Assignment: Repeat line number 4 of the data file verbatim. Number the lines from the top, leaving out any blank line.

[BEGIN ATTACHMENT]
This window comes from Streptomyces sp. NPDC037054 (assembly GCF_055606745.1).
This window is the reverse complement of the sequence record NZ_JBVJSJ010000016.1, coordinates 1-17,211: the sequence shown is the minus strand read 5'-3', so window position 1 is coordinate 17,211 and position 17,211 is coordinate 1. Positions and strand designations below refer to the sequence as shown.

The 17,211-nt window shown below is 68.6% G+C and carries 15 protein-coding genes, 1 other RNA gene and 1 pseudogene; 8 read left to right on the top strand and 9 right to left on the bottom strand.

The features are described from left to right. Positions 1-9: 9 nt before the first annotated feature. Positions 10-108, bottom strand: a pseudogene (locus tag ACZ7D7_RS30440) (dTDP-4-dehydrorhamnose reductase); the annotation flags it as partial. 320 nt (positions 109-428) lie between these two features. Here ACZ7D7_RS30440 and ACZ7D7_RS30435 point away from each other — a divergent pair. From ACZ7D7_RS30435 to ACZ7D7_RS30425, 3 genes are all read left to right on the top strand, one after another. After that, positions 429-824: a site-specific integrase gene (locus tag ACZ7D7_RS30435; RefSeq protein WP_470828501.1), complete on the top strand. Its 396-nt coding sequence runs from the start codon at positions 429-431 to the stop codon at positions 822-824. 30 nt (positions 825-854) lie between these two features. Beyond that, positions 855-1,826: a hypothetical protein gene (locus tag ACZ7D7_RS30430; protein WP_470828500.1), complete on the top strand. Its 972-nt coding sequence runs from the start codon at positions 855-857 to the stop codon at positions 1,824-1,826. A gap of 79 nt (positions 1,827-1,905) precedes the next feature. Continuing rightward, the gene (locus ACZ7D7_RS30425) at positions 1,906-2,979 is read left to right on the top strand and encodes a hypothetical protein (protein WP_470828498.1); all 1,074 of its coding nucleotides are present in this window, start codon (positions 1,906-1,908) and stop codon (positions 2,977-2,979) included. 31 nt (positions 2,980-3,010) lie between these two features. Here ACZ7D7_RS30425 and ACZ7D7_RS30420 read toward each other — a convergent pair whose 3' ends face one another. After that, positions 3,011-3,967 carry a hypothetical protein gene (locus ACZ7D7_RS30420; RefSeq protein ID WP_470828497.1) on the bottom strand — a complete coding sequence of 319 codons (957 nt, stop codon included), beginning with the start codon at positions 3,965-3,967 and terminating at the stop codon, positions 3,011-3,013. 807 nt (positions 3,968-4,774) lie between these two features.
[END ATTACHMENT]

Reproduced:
The features are described from left to right. Positions 1-9: 9 nt before the first annotated feature. Positions 10-108, bottom strand: a pseudogene (locus tag ACZ7D7_RS30440) (dTDP-4-dehydrorhamnose reductase); the annotation flags it as partial. 320 nt (positions 109-428) lie between these two features. Here ACZ7D7_RS30440 and ACZ7D7_RS30435 point away from each other — a divergent pair. From ACZ7D7_RS30435 to ACZ7D7_RS30425, 3 genes are all read left to right on the top strand, one after another. After that, positions 429-824: a site-specific integrase gene (locus tag ACZ7D7_RS30435; RefSeq protein WP_470828501.1), complete on the top strand. Its 396-nt coding sequence runs from the start codon at positions 429-431 to the stop codon at positions 822-824. 30 nt (positions 825-854) lie between these two features. Beyond that, positions 855-1,826: a hypothetical protein gene (locus tag ACZ7D7_RS30430; protein WP_470828500.1), complete on the top strand. Its 972-nt coding sequence runs from the start codon at positions 855-857 to the stop codon at positions 1,824-1,826. A gap of 79 nt (positions 1,827-1,905) precedes the next feature. Continuing rightward, the gene (locus ACZ7D7_RS30425) at positions 1,906-2,979 is read left to right on the top strand and encodes a hypothetical protein (protein WP_470828498.1); all 1,074 of its coding nucleotides are present in this window, start codon (positions 1,906-1,908) and stop codon (positions 2,977-2,979) included. 31 nt (positions 2,980-3,010) lie between these two features. Here ACZ7D7_RS30425 and ACZ7D7_RS30420 read toward each other — a convergent pair whose 3' ends face one another. After that, positions 3,011-3,967 carry a hypothetical protein gene (locus ACZ7D7_RS30420; RefSeq protein ID WP_470828497.1) on the bottom strand — a complete coding sequence of 319 codons (957 nt, stop codon included), beginning with the start codon at positions 3,965-3,967 and terminating at the stop codon, positions 3,011-3,013. 807 nt (positions 3,968-4,774) lie between these two features.